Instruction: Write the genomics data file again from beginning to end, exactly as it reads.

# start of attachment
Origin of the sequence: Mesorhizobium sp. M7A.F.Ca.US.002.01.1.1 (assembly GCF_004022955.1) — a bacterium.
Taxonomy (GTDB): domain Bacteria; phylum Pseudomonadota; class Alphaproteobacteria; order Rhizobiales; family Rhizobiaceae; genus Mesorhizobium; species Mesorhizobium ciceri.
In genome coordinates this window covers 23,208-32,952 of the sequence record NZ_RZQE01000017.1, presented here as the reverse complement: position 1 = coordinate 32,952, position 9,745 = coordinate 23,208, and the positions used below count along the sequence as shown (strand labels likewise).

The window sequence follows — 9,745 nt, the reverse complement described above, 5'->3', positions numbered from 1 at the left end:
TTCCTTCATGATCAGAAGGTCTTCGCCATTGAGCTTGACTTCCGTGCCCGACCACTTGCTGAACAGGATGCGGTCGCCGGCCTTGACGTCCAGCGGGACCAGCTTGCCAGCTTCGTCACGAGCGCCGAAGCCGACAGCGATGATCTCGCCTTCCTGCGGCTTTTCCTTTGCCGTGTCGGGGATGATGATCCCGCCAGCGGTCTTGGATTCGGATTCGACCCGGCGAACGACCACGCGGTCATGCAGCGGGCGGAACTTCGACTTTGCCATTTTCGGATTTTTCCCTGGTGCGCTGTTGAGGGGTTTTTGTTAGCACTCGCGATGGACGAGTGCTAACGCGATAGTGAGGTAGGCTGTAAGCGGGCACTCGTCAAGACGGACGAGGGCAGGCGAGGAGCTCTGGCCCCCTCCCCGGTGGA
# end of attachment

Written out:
Origin of the sequence: Mesorhizobium sp. M7A.F.Ca.US.002.01.1.1 (assembly GCF_004022955.1) — a bacterium.
Taxonomy (GTDB): domain Bacteria; phylum Pseudomonadota; class Alphaproteobacteria; order Rhizobiales; family Rhizobiaceae; genus Mesorhizobium; species Mesorhizobium ciceri.
In genome coordinates this window covers 23,208-32,952 of the sequence record NZ_RZQE01000017.1, presented here as the reverse complement: position 1 = coordinate 32,952, position 9,745 = coordinate 23,208, and the positions used below count along the sequence as shown (strand labels likewise).

The window sequence follows — 9,745 nt, the reverse complement described above, 5'->3', positions numbered from 1 at the left end:
TTCCTTCATGATCAGAAGGTCTTCGCCATTGAGCTTGACTTCCGTGCCCGACCACTTGCTGAACAGGATGCGGTCGCCGGCCTTGACGTCCAGCGGGACCAGCTTGCCAGCTTCGTCACGAGCGCCGAAGCCGACAGCGATGATCTCGCCTTCCTGCGGCTTTTCCTTTGCCGTGTCGGGGATGATGATCCCGCCAGCGGTCTTGGATTCGGATTCGACCCGGCGAACGACCACGCGGTCATGCAGCGGGCGGAACTTCGACTTTGCCATTTTCGGATTTTTCCCTGGTGCGCTGTTGAGGGGTTTTTGTTAGCACTCGCGATGGACGAGTGCTAACGCGATAGTGAGGTAGGCTGTAAGCGGGCACTCGTCAAGACGGACGAGGGCAGGCGAGGAGCTCTGGCCCCCTCCCCGGTGGA